UK: Commodities Bulletin - July, 2009

Last Updated: 6 August 2009

Safe Port Warranties Must Be Explicit
By Alistair Feeney

The Court of Appeal's decision in Mediterranean Salvage and Towage Ltd v Seamar Trading and Commerce Inc (The "Reborn") (10 June 2009) makes clear that if shipowners wish charterers to warrant the safety of ports in charterparties such warranties must be explicit.

The case involved a claim by the owners of "Reborn" in respect of damage allegedly sustained by the vessel during loading of a cement cargo at Chekka, Lebanon due to the ship's hull being penetrated by an underwater projection at the berth nominated by the charterers.

The vessel had been chartered on an amended Gencon form. Clause 1 was amended to read, "the vessel shall proceed to the loading port(s) or place(s)...or so near thereto as she may safely get and lie always afloat". Under Clause 20 the owners warranted that the vessel, "shall fully comply with all restrictions whatsoever of the said ports...and that they have satisfied themselves to their full satisfaction with and about the ports specifications and restrictions prior to entering into this charterparty".

Chekka had been agreed as the load port, and it was for the charterers to nominate the berth at which the vessel was to be loaded. The charterparty contained no express warranty of safety in respect of either the port or the berth. However, the owners argued that the charterparty contained an implied warranty by the charterers that the loading berth they nominated would be safe.

The owners' claim failed. The Court held that a warranty of port safety will logically encompass a warranty of safety as to the port's berths, but that where a charterparty does not contain a warranty of port safety, there is unlikely to be any warranty as to safety of berths within the port. It also determined that the mere fact that the charterers were under a duty to nominate a berth did not of itself give rise to a warranty of berth safety.

The Court of Appeal took the opportunity to reiterate that the starting point in every voyage charter is that the vessel is operating at the owners' risk, and that the reason for including express warranties of port and/or berth safety was to shift some of that risk to the charterers. The Court identified the deletion of the word "safely" in Clause 1 together with the owners' warranty in Clause 20 as indicating that the owners had taken upon themselves responsibility for ascertaining whether ports and berths to which the vessel was directed were safe.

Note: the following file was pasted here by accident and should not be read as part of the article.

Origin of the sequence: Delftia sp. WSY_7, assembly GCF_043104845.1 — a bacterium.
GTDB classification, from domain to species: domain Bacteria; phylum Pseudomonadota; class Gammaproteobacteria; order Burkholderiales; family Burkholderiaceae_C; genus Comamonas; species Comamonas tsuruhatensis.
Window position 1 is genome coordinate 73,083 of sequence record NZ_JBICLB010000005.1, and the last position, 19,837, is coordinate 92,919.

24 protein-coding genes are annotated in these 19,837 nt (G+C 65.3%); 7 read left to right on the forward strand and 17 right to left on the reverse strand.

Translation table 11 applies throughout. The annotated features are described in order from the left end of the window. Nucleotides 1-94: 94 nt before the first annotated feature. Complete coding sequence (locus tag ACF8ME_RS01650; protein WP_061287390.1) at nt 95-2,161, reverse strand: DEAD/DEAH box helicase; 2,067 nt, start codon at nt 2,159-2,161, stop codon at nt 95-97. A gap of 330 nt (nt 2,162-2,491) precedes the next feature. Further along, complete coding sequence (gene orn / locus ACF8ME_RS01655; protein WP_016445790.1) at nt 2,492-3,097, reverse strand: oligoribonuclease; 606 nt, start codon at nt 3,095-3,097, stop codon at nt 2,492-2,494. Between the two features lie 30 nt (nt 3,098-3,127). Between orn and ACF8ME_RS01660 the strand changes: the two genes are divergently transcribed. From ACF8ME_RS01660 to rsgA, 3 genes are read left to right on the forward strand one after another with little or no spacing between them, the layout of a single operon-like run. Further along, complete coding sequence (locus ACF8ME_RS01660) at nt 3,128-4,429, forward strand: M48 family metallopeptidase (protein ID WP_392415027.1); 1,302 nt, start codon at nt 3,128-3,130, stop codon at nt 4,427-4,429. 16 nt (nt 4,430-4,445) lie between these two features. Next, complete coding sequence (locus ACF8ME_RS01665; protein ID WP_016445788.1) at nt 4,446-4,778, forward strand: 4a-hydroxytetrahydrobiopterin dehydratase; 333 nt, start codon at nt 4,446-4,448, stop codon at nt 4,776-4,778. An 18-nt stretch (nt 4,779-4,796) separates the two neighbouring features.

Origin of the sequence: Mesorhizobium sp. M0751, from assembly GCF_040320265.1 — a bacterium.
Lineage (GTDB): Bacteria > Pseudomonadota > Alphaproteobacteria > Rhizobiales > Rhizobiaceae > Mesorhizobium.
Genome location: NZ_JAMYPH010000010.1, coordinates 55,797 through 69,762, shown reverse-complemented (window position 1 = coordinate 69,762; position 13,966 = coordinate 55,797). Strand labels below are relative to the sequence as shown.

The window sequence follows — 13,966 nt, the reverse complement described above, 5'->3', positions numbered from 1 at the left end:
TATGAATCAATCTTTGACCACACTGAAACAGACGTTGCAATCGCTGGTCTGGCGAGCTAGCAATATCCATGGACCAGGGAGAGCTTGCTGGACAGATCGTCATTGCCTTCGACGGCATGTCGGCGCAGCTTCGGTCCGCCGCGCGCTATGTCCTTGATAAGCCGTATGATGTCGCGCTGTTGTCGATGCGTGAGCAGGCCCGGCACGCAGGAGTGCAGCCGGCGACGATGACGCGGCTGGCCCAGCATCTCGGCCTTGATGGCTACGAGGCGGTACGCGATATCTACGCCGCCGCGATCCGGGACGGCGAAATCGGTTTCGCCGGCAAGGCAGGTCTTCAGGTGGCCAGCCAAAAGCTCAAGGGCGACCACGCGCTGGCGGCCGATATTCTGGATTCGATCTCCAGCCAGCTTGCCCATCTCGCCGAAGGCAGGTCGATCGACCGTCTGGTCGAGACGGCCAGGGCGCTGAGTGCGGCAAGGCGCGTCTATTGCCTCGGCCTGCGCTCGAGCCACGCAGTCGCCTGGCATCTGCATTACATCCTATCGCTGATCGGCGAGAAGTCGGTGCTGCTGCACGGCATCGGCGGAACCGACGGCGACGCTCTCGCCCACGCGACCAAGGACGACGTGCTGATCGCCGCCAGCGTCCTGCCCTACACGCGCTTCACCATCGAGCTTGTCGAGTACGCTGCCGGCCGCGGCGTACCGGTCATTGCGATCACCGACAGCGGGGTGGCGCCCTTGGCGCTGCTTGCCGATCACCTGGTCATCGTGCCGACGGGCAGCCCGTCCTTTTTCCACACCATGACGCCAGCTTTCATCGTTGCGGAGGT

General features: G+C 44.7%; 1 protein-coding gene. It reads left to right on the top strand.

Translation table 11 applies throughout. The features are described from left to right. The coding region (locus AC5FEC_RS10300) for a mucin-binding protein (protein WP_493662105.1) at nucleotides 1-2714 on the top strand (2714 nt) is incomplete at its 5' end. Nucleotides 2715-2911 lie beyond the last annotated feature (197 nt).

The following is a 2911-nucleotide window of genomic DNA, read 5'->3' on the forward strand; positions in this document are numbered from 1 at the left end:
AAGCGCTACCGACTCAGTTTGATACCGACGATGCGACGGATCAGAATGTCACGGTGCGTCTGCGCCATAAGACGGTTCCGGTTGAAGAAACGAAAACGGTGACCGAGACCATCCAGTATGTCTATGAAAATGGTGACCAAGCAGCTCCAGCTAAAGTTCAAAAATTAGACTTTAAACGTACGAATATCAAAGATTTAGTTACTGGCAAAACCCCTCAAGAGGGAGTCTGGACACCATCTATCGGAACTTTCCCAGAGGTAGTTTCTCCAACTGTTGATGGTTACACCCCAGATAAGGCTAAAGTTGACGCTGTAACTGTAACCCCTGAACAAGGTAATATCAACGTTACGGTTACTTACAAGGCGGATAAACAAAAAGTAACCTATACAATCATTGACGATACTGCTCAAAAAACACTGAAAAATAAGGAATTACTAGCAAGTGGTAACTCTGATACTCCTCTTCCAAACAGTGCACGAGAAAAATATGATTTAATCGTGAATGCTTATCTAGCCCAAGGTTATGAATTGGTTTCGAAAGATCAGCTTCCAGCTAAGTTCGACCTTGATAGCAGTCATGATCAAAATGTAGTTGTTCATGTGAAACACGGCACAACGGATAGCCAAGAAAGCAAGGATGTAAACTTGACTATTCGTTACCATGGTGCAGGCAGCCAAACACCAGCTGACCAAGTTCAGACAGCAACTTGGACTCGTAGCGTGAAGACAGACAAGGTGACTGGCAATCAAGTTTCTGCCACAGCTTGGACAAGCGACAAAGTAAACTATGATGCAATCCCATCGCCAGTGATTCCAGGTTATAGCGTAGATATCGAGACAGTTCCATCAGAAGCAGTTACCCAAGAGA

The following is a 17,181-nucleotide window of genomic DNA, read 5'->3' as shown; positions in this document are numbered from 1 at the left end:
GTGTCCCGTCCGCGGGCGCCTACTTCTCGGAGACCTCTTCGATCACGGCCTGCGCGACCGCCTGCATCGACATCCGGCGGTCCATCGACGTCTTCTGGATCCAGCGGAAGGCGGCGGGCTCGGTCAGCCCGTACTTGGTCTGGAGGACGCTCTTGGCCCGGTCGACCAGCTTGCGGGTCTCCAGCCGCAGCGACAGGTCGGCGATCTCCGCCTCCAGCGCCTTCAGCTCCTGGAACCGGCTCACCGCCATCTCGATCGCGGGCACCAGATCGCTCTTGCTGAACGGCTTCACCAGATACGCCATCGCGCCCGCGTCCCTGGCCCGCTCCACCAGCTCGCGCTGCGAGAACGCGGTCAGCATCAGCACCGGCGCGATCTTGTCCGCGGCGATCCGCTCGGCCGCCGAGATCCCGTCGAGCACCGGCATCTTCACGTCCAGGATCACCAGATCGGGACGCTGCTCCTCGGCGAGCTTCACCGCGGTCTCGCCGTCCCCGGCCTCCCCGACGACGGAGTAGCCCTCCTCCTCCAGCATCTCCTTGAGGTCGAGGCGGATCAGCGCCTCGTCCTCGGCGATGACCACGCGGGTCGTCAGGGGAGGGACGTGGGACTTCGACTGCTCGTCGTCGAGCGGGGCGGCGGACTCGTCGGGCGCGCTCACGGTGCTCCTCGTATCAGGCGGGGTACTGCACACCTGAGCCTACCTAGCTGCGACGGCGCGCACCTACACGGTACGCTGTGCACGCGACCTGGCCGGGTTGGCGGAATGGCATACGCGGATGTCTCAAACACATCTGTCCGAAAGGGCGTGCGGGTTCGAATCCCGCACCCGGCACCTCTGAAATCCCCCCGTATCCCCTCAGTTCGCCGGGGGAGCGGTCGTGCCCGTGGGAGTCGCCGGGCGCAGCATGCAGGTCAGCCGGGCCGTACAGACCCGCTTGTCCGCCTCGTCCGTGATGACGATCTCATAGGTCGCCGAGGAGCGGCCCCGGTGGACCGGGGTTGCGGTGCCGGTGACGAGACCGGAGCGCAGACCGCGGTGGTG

This decision will be welcomed by traders since it resists further expansion of the circumstances in which charterers will be found to have warranted port or berth safety. It follows a number of decisions, including AIC Limited v. Marine Pilot Limited (The "Archimidis") [2008] 1 LLR 29, in which the courts have found that charterers warranted port safety where there was more than an element of ambiguity in the charterparty terms. By rejecting the contention that safe port warranties may be implied into charters as a matter of course, the Court of Appeal has identified the limits of the protection that owners will be afforded in this area under English law.

Do Rats Make A Cargo Dangerous?
By Chris Swart

The case concerned the loading of a cargo of soyabean meal pellets on "Darya Radhe" at Paranagua in January 2004. There were nine different shippers. Bunge were the Charterers of the vessel. The cargo was to be discharged in Iran. Rats were found in the cargo during loading. It was subsequently decided in arbitration that between 14 and 20 rats had been loaded with the soyabean meal pellets.

Bunge claimed damages from the shippers on account of expenses and delay resulting from the infestation. Bunge argued that the shippers were liable under Article IV Rule 6 of the Hague Rules and at common law for shipping dangerous goods, and that the cargo in this case should be viewed as dangerous as a matter of law because it was liable to cause delay to the vessel and the carriage of other cargo.

Arbitrators found that, even though rats had been loaded with the cargo, the Bunge could not prove that any one of the shippers was responsible. They also found that in this case the presence of rats did not make the cargo legally dangerous.

Bunge appealed against the arbitrators' decision in the High Court, but were unsuccessful. The Court held that for a cargo to be dangerous it had to present a physical danger to the vessel or other cargoes, or to make delivery of the cargo impossible because of a legal obstacle imposed by local law at the discharge port. It was not enough that the cargo would cause delay.

This was sufficient to decide the case. The arbitrators had made findings (which could not be challenged in Court) that the infested cargo did not pose a physical danger to other cargo on the vessel, and did not pose a threat of damage to the vessel itself. They found that fumigation of the cargo would have been 100% effective in killing the rats, and, perhaps surprisingly, that the presence of mummified rats in the cargo after fumigation was "no more than a cosmetic problem".

The case is a useful reminder that the legal concept of "dangerous" goods is significantly wider than the scope of dangerousness in lay terms. It also clearly marks the boundaries of the concept.

The content of this article is intended to provide a general guide to the subject matter. Specialist advice should be sought about your specific circumstances.

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